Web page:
Currently reading: Sutton talks up hybrid as he tops BTCC test
Three-time champion gets a boost at the final pre-season test at Thruxton

Ash Sutton declared that the British Touring Car Championship’s new hybrid system has “met if not bettered my expectations” as the reigning champion topped the final pre-season test before beginning his title defence.

The three-time champion has gone from his rear-wheel-drive Laser Tools Infiniti Q50, in which he claimed back-to-back titles, and switched to a front-wheel-drive Motorbase Ford Focus for the new era, as he bids to equal the record of four titles jointly held by BTCC legend Andy Rouse and current rival Colin Turkington.

That bid has got off to a strong start despite the teams having a limited amount of running with Cosworth’s spec hybrid system, which represents the start of a new era for the series. Sutton followed tests at Croft and Donington Park by setting the pace as the teams gathered at Thruxton this week, ahead of the first round at Donington on 23/24 April.

“So far, I even said it to [BTCC boss Alan Gow], I’m pleasantly surprised,” Sutton told Autocar. “The hybrid has met if not bettered my expectations. It’s good leaving the pitlane on electric power only. We only had a small teething issue at the very beginning but, touch wood, no issues. Once out on track, you get a nice little push from the hybrid.”

Sutton set a best time of 1min 15.607sec at Thruxton, which dipped well below the existing lap record – 1min 16.206s, set by Tom Ingram in 2020. Jake Hill, who has also switched teams this year and now races a WSR-prepared BMW 330e M Sport, was fastest in the morning session at the Hampshire circuit.

Sutton says he is looking forward to sampling how the hybrid will affect the racing this year. The system offers a power boost to drivers of up to a peak 50bhp and has replaced the old weight-based success ballast formula as a means of performance equalisation: the more successful a driver is, the less amount of hybrid boost per lap they have on tap.

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“We’ve got to look at it that it’s not a boost: it will just make passing a little bit easier,” said Sutton. “It won’t ever complete a pass. It may just assist you getting there, help you get alongside. But until we actually get racing, no driver will have practised that on track.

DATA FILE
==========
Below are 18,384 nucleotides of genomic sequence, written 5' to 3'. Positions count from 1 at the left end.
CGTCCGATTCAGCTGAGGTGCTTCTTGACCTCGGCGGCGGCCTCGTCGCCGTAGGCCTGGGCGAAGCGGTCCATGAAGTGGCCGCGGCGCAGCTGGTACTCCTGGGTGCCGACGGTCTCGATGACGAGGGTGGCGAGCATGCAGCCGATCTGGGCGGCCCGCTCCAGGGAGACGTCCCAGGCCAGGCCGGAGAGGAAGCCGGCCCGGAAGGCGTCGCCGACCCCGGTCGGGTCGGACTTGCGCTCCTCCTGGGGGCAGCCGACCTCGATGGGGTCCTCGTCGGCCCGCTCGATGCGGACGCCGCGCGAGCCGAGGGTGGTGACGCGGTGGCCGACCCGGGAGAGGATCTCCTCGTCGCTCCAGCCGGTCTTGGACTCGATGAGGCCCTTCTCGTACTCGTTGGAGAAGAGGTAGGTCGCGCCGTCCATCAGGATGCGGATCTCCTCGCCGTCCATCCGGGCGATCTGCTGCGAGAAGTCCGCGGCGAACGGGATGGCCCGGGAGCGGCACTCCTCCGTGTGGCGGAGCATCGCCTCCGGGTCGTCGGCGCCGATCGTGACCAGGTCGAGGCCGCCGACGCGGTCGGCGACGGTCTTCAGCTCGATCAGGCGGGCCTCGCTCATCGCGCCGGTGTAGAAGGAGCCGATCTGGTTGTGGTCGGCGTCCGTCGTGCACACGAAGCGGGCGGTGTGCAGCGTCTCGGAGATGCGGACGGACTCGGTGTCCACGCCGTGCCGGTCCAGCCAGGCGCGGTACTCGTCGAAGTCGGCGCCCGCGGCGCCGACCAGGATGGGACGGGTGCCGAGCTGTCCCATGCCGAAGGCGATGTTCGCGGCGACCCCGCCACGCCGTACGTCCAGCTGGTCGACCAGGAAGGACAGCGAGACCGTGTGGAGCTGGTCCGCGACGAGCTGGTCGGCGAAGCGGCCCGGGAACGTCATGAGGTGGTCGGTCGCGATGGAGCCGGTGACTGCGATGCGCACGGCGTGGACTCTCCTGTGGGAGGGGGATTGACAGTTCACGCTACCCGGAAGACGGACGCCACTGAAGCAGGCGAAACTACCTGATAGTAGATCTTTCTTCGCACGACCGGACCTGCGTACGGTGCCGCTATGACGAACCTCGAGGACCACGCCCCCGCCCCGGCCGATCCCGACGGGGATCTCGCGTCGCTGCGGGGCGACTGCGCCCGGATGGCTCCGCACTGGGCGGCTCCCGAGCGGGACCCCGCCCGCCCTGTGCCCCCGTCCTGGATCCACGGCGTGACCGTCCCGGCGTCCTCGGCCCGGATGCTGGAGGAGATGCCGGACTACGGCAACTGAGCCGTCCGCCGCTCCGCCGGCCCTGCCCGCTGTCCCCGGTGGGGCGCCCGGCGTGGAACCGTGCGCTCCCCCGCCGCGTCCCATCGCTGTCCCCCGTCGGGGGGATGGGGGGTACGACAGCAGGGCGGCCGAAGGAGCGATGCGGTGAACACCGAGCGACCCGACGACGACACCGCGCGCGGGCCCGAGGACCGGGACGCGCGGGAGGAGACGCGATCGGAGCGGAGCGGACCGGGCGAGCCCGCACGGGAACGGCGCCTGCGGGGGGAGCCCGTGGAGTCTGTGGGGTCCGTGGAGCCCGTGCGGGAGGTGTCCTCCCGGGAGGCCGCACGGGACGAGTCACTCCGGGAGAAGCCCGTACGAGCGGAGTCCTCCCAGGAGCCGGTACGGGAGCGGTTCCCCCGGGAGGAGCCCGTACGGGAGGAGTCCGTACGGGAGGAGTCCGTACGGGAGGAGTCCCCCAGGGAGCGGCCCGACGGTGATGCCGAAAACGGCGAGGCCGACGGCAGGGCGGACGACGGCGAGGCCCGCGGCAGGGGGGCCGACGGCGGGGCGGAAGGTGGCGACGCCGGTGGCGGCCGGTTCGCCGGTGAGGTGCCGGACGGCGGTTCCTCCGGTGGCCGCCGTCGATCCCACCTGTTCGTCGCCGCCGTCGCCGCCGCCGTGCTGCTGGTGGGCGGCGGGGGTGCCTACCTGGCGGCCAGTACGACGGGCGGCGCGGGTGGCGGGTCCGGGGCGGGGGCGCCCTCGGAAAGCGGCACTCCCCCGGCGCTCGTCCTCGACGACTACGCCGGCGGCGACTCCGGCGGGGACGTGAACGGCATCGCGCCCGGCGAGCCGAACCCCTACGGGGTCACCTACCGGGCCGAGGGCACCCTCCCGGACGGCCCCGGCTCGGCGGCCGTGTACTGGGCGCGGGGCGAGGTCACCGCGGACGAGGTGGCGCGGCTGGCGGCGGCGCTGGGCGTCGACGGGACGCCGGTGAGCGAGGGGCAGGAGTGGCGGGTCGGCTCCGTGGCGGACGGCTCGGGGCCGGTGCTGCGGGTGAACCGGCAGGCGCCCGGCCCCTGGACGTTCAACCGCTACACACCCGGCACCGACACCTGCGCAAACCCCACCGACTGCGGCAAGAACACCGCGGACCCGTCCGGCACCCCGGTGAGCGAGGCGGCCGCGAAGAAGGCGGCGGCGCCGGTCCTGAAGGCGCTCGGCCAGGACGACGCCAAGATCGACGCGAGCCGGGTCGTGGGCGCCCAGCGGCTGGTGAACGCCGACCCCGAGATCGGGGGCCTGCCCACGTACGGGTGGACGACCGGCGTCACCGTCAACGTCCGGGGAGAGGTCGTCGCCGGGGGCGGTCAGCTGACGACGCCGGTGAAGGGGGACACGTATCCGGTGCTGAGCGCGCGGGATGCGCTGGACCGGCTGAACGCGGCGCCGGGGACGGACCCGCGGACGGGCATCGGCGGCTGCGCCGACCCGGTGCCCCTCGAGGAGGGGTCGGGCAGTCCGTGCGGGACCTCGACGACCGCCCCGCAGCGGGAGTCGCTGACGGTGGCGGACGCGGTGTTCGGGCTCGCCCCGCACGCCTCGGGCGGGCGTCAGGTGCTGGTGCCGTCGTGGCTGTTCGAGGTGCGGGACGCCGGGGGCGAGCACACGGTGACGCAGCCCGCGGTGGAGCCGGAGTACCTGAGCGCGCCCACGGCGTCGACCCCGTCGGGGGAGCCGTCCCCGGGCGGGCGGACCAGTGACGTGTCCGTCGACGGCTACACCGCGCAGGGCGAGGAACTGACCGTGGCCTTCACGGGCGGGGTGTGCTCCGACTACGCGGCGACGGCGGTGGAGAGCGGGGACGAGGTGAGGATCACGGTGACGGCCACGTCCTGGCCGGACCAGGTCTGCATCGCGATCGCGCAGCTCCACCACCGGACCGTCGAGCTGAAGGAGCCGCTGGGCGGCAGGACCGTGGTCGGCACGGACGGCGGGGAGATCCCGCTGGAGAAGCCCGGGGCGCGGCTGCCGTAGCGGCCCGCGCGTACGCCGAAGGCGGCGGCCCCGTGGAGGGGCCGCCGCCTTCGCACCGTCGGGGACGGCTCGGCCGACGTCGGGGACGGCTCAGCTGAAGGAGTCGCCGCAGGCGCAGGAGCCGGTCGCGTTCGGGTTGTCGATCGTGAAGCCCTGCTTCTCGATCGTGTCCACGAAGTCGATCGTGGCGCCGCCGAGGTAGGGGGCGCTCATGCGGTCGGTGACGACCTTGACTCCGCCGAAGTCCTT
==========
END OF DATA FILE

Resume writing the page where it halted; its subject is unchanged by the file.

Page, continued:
“Qualifying will be interesting at round one because we’re all allowed the full allocation boost. Race one, the same again. But from that point onward, seeing how it’s implemented in terms of the reduction that each driver will get for winning a race [or scoring points] is again going to be another insight into what’s in store for the future.”

Sutton was considered a master of finding consistency with whatever success ballast he was running but now faces the reality that he has lost that edge. “Unfortunately!” he said. “It’s now about balancing the lack of hybrid we’ve got. The base weight has gone up [1340kg for FWD cars, 1370kg for RWD]. The cars haven’t become dull, but they are a little bit heavier, close to what they were on full ballast anyway. In some ways, that’s good because going from race to race you haven’t got a big difference in weight and you haven’t got a car that’s 70kg lighter coming at you. We’re all the same weight now, although rear-wheel drive is a little bit heavier. Seeing how we manage that hybrid is going to be interesting.”

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He added that adapting to front-wheel drive, following his switch to a Ford Focus, which he hasn’t raced in the BTCC since his first season in 2016, hasn’t been a problem. “Driving the car, in my eyes, is the easy bit. But mechanically understanding how changes affect the car is different. A rear- and front-wheel-drive car react differently to certain changes, so we almost have to build a new knowledge toolbox. I haven’t got to bin off everything I’ve learnt, but perhaps adapt it to suit.”

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